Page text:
Sunday, September 18, 2005

Dr. Amina Wudud and the Progressive Muslims: Some Reflections on Woman Led Prayer

Salaam 'Alaikum

Ustadha Zaynab Umm Salah has written a piece reflecting on last spring's hullaballoo.

Dr. Amina Wadud and the Progressive Muslims: Some Reflections on Woman-Led Prayer

It is unfortunate that the Progressive Muslims have seized upon the issue of prayer as a way to highlight gender discrimination against Muslim women. There is profound wisdom in following the Prophetic command, "Pray as you have seen me pray." Our prayers, more than likely, cannot favorably compare with the prayers of the Prophet, peace be upon him, and those around him. Why jeopardize the quality of our prayers even further by making this pillar of Islam a platform for social rather than spiritual activism?

The Progressive Muslims raise valid and relevant questions about women's issues, especially those pertaining to women's space in the mosque and gender relations. However, there is a way to address these issues from within the Islamic paradigm, without compromising the authority of the Quran, the integrity of Prophetic practice, and the intellectual heritage passed on to us by the great scholars of old.

I believe that it is time that Muslim women reclaim their rights from within Islam. I humbly suggest that our scholars be more aware of the sensitivity of women's issues. The Progressive Muslims raise some important points, and while we may not accept their philosophy, we do ourselves a disservice by dismissing legitimate concerns that affect Muslim women today.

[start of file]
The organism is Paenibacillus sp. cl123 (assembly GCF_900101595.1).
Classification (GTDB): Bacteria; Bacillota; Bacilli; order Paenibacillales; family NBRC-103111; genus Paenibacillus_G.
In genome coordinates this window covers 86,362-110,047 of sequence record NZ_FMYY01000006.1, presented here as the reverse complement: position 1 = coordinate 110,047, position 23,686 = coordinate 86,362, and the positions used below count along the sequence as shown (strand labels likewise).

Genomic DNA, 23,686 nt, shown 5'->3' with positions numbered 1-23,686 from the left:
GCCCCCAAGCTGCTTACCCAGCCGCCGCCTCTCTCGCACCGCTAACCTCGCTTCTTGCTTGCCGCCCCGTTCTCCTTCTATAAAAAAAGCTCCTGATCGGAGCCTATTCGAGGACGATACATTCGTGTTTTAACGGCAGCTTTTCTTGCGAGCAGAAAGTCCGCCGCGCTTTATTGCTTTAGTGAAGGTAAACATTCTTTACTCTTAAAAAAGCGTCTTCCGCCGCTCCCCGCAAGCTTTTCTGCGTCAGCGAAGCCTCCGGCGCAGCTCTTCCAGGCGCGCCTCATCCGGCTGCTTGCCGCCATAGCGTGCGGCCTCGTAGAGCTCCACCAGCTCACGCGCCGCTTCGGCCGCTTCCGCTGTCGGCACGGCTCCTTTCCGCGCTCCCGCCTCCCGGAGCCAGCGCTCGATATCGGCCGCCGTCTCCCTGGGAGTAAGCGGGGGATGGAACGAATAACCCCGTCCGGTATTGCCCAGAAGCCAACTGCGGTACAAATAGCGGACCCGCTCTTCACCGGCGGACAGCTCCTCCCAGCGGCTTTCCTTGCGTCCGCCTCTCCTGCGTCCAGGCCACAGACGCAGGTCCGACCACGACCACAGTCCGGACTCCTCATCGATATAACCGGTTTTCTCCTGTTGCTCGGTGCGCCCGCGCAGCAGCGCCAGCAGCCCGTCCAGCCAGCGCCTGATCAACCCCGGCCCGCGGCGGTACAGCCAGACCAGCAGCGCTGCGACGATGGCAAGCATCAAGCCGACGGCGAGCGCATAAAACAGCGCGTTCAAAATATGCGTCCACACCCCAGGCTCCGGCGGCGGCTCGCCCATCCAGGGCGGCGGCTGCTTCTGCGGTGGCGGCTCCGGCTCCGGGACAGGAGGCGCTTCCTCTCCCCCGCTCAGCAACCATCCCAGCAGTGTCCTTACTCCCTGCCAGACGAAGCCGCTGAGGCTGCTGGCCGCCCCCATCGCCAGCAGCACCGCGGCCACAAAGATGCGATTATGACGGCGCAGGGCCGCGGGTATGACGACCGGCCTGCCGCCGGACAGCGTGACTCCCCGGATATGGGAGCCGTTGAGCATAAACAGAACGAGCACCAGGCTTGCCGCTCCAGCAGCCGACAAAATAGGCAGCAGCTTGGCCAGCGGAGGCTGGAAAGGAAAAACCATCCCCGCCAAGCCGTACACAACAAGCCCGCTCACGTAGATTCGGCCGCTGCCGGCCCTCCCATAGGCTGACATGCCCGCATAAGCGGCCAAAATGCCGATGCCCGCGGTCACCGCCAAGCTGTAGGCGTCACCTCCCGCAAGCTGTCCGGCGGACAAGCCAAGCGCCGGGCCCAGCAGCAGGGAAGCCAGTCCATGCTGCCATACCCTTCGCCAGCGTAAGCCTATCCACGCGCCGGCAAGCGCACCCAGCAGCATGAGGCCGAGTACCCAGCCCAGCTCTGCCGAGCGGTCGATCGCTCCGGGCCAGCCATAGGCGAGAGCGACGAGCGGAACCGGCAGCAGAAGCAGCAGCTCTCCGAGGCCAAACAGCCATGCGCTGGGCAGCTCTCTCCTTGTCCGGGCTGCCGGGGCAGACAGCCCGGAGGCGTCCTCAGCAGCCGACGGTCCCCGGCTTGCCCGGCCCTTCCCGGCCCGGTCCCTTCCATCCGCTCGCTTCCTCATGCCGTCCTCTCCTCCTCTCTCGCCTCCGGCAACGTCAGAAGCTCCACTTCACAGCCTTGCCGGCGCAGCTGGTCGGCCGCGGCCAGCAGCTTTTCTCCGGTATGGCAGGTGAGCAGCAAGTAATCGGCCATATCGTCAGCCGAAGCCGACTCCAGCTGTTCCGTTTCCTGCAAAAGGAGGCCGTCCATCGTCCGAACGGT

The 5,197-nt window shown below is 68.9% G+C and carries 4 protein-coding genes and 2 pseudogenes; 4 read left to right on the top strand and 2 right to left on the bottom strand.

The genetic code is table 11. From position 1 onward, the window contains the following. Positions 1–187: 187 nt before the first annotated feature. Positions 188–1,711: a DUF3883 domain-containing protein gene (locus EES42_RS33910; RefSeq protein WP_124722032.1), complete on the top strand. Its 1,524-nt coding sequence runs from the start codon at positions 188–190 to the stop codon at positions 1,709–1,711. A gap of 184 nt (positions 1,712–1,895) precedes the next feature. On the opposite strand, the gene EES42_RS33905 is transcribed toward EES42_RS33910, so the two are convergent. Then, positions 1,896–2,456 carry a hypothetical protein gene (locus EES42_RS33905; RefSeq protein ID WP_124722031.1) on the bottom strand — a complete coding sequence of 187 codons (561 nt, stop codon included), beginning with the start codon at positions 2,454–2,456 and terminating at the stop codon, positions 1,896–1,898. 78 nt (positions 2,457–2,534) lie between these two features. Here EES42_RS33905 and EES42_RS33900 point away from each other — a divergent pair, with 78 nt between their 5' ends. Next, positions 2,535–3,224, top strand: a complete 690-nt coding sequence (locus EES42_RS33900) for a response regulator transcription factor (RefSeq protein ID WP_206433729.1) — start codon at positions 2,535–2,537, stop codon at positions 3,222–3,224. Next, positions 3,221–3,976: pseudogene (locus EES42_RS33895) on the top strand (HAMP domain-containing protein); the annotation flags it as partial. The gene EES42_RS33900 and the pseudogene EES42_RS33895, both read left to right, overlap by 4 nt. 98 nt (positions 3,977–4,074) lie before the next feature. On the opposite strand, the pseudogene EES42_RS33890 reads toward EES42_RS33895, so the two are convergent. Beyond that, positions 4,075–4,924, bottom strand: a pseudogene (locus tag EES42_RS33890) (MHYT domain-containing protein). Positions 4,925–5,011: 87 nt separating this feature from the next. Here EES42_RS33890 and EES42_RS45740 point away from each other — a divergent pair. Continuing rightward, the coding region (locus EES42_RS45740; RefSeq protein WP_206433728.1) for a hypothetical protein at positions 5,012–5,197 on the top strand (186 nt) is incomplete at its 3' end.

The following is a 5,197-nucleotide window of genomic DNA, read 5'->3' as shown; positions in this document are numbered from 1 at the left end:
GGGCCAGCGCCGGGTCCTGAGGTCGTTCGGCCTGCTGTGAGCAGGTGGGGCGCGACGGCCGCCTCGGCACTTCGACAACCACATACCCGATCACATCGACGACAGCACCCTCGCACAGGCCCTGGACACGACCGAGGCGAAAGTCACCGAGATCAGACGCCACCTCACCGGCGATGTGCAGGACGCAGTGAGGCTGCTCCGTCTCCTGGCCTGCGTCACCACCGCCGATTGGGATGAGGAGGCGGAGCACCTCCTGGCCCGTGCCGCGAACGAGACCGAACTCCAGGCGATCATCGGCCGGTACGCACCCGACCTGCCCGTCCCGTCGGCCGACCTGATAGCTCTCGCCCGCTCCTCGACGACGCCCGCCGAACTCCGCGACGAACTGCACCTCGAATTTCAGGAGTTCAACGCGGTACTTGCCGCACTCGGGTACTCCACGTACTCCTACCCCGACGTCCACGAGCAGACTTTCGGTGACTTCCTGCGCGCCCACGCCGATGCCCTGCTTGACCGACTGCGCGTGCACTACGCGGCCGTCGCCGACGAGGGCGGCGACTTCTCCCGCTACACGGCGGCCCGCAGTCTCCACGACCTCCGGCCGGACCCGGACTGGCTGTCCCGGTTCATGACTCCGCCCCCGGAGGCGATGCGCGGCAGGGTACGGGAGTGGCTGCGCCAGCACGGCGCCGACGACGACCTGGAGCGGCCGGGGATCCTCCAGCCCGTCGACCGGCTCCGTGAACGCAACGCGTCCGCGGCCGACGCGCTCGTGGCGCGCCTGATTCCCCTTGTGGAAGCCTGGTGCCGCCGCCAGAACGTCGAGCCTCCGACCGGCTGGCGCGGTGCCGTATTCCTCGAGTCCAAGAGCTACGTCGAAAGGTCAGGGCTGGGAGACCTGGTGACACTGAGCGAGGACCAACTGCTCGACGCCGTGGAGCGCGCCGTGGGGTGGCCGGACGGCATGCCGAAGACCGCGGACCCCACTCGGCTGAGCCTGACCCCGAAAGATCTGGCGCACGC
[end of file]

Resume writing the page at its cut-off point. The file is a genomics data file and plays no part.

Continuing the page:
This topic really hit home for me, because as a woman, I too have experienced discrimination in the mosque. I simply ask that when our scholars discuss the issue of women's leadership, they keep an open mind. Many brothers use the hadith of Abu Bakrah as a weapon against women. Did the Prophet, peace be upon him, intend to prohibit women in all places and all times from assuming any and all types of leadership positions? History points to many examples of positive female leadership, and, indeed, many examples of negative male leadership. Consider what the Qur'an has to say about Bilqis, the Queen of Sheba. Look at the example of the Prophet, peace be upon him, and how he routinely consulted his wives in matters of utmost importance.


Blogger Kashif said...

Here in the UK, i've noticed that the mosques set up by the indo-pak muslim community tend to not cater for the women, whereas, those set up by the Arabs generally do.

Also, when i was in Egypt, i noticed that alot of the masajid were built with facilities for women.

Whats it like in the US? Do you find that the ethnicity of the "founding community" tends to dictate whether the women will be visiting the mosque or not?

6:49 AM  
Blogger Abdul-Halim V. said...


hopefully this interaction between "traditional" Muslims and "liberal" Muslims or "progressive" Muslims can occur constructively. Where those who are less observant can see and appreciate the wisdom and beauty of Islam and feel good about their faith instead of apologetic. And more "old-fashioned" folks can realize that things can be different from "back home" and still be Islamic. If all the "sides" see the merit of the other, it will mean alot of good things for the Muslim ummah in the West (inshaAllah)

9:29 PM  
Blogger Aoife said...

Asalaamu alaykum,
Sheikh Adhami made such a beautifully eloquent statement at ISNA when someone asked about the women leading the jumuah prayers about the fact that it isn't allowed but that if it happens, it doesn't make that person a kafr.

11:42 AM  
Blogger ابدلرحیم said...

Awesome article. Very good points :-)

2:43 AM  
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